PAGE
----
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6.6: Protectionism

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    National governments want to protect their companies and jobs from foreign competition. Protectionism takes many forms. The simplest kind is tariffs, which are simply import taxes. For instance, South Korea charges 100% tariffs on imported cars. Japan charges 700% duties on imported rice. Bush 2 imposed 30% tariffs on imported steel.

    There are also a large variety of non-tariff barriers. One type is quotas on imports, as was done on Japanese cars entering the U.S. in the 1980s. (The Japanese responded to the quotas by building car manufacturing plants in the U.S., which at least generates U.S. jobs.) Another dispute was over cheap textile and clothing imports from China. Clothing manufacturers in Europe and the U.S. demanded that quotas be reinstated on these goods. In fact, the Chinese imports were so cheap that even companies in the Global South demanded that quotas be re-imposed.

    There are also subtler barriers, some of which are very ingenious. French skis were once banned from Japan because ‘Japanese snow is different.’ The French only allowed Japanese video recorders to be imported into the inland city of Tours, where Charles Martel defeated the Huns in 741 AD. U.S. soybeans are subjected to special inspections in China which significantly raise their cost. Fruits and vegetables from Thailand are delayed so long by Chinese inspections that they spoil. The Chinese government only buys Chinese products and services, allows only 34 foreign films a year, and has banned foreign animated films to help protect the local industry. So much for their commitment to free trade when they joined the WTO. Hollywood is trying to crack the Chinese market by engaging in co-production deals with Chinese companies to evade the quota. (This means giving roles to Chinese actors, avoiding ‘sensitive’ political subjects and toning down the sex scenes.) Meanwhile, the Chinese are buying U.S. theater chains, movie studios and production companies, and are also building their own mega-studios.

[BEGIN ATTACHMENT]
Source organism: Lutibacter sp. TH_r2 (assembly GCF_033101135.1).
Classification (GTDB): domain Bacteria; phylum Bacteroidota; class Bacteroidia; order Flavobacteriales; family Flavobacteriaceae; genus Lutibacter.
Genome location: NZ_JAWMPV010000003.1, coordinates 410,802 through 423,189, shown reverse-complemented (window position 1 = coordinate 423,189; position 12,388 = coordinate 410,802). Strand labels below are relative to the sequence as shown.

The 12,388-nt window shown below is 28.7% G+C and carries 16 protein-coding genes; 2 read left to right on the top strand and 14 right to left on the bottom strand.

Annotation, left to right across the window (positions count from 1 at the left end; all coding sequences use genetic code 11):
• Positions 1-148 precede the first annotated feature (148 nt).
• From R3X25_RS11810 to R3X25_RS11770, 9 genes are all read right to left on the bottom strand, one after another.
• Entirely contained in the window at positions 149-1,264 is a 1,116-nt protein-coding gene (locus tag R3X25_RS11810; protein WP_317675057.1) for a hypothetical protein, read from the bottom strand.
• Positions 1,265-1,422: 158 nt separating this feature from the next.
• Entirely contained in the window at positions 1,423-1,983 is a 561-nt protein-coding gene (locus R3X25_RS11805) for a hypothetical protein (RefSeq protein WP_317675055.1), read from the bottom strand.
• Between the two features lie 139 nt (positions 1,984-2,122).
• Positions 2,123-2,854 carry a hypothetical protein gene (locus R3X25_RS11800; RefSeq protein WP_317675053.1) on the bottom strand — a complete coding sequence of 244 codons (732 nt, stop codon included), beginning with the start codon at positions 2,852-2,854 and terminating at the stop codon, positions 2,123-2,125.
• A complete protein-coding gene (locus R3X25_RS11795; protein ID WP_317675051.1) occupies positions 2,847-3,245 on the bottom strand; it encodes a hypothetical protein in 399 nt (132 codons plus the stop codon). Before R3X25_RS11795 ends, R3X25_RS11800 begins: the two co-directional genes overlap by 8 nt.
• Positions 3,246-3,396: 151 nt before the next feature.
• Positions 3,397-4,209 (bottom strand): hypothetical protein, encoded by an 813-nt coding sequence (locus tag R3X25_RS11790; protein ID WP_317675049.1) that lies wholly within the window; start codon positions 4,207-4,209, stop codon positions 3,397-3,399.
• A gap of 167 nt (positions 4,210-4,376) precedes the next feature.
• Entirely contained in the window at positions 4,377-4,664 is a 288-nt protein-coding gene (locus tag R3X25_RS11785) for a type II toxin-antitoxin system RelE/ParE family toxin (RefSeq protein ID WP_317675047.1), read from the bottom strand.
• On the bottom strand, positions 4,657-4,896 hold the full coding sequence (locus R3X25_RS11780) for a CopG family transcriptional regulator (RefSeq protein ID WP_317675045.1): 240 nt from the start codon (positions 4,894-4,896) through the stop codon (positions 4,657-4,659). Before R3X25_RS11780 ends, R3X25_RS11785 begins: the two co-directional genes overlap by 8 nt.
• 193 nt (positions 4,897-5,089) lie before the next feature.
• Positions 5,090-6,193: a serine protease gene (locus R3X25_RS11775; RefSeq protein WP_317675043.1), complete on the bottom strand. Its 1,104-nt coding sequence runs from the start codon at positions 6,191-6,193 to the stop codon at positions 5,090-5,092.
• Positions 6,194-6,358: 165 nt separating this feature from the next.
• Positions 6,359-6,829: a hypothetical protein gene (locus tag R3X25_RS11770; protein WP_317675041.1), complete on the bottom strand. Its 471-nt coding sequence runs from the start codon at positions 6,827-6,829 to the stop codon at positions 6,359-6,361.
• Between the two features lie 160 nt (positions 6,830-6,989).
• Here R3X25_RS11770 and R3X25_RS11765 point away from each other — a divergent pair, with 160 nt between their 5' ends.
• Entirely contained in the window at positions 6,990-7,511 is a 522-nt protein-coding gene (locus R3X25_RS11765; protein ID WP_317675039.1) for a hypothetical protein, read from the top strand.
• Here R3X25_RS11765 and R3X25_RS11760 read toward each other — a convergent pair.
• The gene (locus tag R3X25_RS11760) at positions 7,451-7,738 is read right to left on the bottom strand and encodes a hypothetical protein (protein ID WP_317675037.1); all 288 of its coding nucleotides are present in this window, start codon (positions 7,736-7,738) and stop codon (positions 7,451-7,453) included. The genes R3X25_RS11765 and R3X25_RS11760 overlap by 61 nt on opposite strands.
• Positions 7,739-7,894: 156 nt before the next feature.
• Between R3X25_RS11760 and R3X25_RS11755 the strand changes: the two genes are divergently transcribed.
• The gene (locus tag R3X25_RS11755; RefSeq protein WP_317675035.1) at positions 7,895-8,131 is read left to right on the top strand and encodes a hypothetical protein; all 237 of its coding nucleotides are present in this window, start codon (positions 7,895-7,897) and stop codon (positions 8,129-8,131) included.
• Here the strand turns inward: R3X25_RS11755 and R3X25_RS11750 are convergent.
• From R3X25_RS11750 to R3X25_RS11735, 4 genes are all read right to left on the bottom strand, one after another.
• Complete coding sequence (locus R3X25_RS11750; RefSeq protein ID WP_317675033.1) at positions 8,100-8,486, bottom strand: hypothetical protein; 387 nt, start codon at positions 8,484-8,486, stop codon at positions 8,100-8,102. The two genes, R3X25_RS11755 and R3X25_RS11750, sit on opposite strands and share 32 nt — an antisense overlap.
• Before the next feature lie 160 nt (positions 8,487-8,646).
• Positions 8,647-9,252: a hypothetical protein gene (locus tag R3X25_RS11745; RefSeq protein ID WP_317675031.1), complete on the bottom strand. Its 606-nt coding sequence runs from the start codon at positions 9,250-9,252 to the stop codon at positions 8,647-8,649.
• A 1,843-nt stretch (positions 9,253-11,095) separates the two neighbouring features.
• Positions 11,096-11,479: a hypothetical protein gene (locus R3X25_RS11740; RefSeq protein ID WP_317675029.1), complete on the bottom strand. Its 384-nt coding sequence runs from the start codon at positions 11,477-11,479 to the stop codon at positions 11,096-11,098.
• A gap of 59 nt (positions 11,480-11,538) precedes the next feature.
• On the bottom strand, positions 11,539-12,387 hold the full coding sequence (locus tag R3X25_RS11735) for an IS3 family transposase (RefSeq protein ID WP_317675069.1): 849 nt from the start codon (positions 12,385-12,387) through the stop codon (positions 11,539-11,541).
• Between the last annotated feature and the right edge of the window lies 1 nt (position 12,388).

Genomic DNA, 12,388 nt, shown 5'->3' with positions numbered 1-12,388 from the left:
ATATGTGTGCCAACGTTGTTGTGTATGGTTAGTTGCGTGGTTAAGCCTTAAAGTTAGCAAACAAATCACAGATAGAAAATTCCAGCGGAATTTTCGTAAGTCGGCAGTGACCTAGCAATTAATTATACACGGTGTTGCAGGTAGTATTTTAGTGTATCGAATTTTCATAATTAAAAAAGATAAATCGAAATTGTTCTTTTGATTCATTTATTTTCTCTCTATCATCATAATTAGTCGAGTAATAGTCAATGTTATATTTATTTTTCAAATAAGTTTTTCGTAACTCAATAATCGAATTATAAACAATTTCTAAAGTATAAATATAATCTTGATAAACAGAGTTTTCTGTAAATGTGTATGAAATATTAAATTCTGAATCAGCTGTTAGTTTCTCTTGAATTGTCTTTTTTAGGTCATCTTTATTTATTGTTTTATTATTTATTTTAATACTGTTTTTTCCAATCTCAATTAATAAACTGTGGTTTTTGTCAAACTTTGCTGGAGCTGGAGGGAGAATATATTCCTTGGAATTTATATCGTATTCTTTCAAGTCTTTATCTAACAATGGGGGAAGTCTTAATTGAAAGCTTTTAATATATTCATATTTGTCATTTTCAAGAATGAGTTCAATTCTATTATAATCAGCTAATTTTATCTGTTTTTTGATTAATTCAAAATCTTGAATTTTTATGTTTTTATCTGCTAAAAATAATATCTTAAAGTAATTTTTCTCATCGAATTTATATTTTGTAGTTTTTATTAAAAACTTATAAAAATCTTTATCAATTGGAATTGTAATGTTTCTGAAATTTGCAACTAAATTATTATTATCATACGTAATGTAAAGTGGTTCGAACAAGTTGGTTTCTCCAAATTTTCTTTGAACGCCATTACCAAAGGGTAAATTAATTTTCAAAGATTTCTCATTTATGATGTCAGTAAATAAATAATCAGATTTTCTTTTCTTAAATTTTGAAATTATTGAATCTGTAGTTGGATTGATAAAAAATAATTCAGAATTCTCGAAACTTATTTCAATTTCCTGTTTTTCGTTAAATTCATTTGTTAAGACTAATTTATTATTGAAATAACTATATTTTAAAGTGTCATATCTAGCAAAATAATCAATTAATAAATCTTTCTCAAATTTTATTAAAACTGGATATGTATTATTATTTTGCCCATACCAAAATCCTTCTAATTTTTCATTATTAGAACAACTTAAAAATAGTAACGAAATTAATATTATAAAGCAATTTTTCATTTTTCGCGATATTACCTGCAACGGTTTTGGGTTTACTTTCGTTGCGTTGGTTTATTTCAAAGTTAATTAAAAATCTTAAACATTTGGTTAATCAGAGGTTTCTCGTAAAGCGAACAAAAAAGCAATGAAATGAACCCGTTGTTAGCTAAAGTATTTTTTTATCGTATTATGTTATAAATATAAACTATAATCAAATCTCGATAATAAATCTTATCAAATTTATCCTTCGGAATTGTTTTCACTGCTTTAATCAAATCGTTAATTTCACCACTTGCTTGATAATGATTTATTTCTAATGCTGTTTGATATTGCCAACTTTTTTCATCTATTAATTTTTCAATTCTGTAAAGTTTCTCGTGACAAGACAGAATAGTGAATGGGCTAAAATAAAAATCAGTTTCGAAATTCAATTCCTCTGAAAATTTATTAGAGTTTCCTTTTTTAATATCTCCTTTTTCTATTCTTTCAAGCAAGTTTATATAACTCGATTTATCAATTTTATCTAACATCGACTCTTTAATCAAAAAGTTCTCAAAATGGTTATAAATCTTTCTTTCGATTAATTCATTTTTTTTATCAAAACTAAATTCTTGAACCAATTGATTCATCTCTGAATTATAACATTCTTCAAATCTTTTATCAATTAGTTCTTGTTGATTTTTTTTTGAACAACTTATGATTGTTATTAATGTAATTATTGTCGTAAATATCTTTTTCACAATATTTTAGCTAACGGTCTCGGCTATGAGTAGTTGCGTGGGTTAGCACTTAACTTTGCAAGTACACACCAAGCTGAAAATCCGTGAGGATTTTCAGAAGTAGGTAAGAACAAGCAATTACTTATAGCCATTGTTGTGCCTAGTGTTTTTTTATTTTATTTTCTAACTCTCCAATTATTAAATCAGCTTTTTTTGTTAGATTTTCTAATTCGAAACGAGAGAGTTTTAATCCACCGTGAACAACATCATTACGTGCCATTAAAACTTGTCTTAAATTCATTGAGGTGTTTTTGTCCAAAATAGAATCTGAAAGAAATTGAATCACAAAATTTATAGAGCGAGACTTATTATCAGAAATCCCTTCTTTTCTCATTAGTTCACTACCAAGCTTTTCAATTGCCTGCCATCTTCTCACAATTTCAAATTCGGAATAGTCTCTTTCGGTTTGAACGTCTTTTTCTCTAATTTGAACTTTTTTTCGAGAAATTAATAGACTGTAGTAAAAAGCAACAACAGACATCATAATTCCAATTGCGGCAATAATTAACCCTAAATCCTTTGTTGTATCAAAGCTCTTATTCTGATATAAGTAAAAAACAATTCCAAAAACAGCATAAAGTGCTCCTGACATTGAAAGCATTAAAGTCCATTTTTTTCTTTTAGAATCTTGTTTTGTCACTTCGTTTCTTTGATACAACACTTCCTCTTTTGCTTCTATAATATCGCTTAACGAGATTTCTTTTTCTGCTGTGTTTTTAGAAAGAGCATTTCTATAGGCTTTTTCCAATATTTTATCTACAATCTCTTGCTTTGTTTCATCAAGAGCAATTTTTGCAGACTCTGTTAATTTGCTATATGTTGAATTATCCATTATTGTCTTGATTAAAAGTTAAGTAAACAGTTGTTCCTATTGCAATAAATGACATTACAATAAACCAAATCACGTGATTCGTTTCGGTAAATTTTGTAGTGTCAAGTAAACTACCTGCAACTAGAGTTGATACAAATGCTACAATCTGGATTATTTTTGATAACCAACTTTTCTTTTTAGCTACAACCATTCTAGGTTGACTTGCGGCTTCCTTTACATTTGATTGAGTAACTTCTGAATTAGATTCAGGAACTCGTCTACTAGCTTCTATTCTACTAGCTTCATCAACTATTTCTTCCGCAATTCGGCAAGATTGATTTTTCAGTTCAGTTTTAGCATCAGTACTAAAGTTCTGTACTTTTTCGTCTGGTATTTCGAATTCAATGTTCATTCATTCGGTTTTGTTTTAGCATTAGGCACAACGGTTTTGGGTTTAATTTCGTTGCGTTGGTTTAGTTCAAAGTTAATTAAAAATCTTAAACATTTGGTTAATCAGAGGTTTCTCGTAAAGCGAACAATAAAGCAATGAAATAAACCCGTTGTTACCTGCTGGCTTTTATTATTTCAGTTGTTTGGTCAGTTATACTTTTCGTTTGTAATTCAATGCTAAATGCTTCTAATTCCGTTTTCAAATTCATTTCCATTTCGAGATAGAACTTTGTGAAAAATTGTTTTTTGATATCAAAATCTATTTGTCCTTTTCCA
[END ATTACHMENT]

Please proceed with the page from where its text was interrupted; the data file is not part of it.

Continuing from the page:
Some countries give exporters subsidies, price supports, tax breaks, free infrastructure, and worker training programs. For instance, the U.S. complained that the European aircraft company Airbus has an unfair advantage from cheap government loans. Airbus countered that Boeing is subsidized by tax breaks from the State of Washington and U.S. defense contracts. (Both are correct.) China gives exporting companies like solar cell companies government contracts, cheap loans and free land, buildings and infrastructure. The U.S. shipbuilding industry cratered when Reagan stopped matching the subsidies given by Japan, South Korea, Europe and China.

    The Doha round of global trade talks deadlocked and died because countries in the Global South demanded that the U.S. and European Union stop their farm subsidies, which encourage over-production, cause a glut on the world market and lower prices for corn, wheat, cotton and other crops for farmers across the world. These countries have resisted allowing cheap U.S. farm imports, saying this will hurt poor farmers. In Mexico after NAFTA, massive imports of cheap corn from high tech U.S. farms ruined Mexican farmers and increased illegal immigration to the U.S. So far there has been little change on U.S. and EU farm subsidies because the farm lobbies are so strong.

    A humanitarian issue is drug patents. Patients in the poor countries of the Global South cannot afford $10-20,000 a year for AIDS and other drugs. So, a thriving illegal copycat industry has developed in India, Thailand and Brazil to provide these and other important drugs cheaply or for free. The western drug companies made some moves to license their drugs or allow them to be sold cheaply in the poor countries. However, U.S. drug prices remain the highest in the world.

    This page titled 6.6: Protectionism is shared under a CC BY-NC-ND 4.0 license and was authored, remixed, and/or curated by Lawrence Meacham.